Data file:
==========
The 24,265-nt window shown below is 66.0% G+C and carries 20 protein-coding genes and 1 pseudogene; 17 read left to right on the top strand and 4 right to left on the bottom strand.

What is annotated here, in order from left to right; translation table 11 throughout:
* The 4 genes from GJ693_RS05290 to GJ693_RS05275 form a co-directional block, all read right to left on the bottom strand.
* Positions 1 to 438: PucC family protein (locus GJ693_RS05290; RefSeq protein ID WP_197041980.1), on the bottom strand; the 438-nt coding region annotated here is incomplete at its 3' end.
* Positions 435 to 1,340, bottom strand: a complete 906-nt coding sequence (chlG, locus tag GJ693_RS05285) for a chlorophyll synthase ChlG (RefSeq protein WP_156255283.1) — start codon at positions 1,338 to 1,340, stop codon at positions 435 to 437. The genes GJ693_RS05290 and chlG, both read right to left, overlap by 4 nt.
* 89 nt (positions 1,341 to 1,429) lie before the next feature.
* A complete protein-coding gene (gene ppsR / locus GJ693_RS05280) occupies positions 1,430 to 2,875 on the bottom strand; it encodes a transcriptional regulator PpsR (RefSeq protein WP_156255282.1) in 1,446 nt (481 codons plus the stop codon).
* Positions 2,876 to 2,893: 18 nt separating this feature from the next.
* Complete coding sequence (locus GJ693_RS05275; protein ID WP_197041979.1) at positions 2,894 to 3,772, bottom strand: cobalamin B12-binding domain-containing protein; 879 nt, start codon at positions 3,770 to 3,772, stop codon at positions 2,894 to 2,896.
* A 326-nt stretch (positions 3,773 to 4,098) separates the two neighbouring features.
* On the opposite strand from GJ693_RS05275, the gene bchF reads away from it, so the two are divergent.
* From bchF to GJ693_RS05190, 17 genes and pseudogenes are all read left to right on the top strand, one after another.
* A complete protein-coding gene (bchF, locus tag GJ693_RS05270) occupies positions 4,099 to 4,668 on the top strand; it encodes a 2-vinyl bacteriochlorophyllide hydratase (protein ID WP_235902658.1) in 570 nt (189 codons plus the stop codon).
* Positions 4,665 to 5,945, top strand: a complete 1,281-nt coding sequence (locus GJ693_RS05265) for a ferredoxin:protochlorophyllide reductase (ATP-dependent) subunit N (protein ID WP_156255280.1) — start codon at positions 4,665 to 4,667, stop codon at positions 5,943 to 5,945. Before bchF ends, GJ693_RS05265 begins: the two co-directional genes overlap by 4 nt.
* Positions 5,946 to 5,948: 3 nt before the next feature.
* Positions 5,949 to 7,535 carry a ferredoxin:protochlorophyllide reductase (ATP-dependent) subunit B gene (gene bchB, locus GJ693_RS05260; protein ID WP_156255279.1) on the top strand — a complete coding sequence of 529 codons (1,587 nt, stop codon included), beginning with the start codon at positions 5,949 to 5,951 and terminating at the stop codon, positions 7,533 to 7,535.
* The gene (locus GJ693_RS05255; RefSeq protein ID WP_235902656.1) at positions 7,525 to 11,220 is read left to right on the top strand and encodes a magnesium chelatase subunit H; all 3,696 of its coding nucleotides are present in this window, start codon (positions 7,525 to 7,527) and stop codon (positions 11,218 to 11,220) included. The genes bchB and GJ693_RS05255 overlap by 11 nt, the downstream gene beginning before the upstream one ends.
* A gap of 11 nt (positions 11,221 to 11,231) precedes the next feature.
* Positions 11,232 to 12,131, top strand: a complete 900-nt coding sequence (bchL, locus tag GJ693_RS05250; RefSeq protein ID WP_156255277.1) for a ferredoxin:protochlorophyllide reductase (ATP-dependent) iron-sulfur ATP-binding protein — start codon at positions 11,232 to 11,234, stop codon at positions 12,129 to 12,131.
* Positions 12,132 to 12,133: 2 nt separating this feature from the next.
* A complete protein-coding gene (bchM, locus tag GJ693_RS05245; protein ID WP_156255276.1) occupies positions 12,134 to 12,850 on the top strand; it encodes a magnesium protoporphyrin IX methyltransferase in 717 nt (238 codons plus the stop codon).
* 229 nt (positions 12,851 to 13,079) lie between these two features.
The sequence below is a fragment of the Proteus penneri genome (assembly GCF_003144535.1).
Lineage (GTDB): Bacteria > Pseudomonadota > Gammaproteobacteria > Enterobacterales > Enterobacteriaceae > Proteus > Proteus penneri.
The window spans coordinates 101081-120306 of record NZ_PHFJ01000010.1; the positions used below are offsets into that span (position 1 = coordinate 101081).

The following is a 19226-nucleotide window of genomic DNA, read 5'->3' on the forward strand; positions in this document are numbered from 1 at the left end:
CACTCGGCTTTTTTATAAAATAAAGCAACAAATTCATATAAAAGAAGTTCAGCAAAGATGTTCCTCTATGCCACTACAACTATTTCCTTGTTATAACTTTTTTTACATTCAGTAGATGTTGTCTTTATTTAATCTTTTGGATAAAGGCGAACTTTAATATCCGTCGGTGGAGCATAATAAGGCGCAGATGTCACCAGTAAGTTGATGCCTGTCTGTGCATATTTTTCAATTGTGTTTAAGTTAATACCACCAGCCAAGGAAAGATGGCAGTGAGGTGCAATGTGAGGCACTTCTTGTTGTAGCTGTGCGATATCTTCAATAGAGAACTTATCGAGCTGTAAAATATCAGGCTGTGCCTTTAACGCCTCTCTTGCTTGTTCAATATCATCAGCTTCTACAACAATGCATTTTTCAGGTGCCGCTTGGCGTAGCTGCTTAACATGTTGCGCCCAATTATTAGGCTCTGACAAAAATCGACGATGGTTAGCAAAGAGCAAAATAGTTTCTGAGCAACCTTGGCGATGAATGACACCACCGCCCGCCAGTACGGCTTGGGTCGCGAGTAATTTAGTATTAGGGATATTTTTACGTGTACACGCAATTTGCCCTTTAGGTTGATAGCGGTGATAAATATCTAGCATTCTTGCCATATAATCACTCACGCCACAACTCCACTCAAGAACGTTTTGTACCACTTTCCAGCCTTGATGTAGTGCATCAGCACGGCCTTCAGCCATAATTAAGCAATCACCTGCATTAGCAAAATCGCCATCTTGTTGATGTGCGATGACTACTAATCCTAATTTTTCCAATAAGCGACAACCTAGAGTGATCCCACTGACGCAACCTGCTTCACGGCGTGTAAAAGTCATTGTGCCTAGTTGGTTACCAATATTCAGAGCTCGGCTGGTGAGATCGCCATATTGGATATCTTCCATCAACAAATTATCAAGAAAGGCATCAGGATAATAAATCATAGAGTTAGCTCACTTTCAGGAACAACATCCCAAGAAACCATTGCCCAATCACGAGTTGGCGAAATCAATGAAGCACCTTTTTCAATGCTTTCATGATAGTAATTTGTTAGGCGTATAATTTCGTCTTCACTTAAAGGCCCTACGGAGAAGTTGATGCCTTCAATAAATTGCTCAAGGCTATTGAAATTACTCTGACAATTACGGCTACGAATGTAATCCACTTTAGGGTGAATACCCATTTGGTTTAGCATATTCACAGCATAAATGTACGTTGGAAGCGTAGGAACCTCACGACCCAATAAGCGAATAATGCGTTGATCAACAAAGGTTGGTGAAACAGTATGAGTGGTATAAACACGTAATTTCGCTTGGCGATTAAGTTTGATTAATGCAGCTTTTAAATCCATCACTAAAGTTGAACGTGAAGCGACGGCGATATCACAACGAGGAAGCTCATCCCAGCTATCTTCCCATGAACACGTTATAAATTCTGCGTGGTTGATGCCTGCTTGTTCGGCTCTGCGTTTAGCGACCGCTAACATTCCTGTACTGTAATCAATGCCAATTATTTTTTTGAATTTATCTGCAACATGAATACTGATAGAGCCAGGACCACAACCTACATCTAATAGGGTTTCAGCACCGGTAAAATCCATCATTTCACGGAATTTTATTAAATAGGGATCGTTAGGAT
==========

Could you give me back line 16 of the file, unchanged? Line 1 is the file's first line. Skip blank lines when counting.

* Positions 5,949 to 7,535 carry a ferredoxin:protochlorophyllide reductase (ATP-dependent) subunit B gene (gene bchB, locus GJ693_RS05260; protein ID WP_156255279.1) on the top strand — a complete coding sequence of 529 codons (1,587 nt, stop codon included), beginning with the start codon at positions 5,949 to 5,951 and terminating at the stop codon, positions 7,533 to 7,535.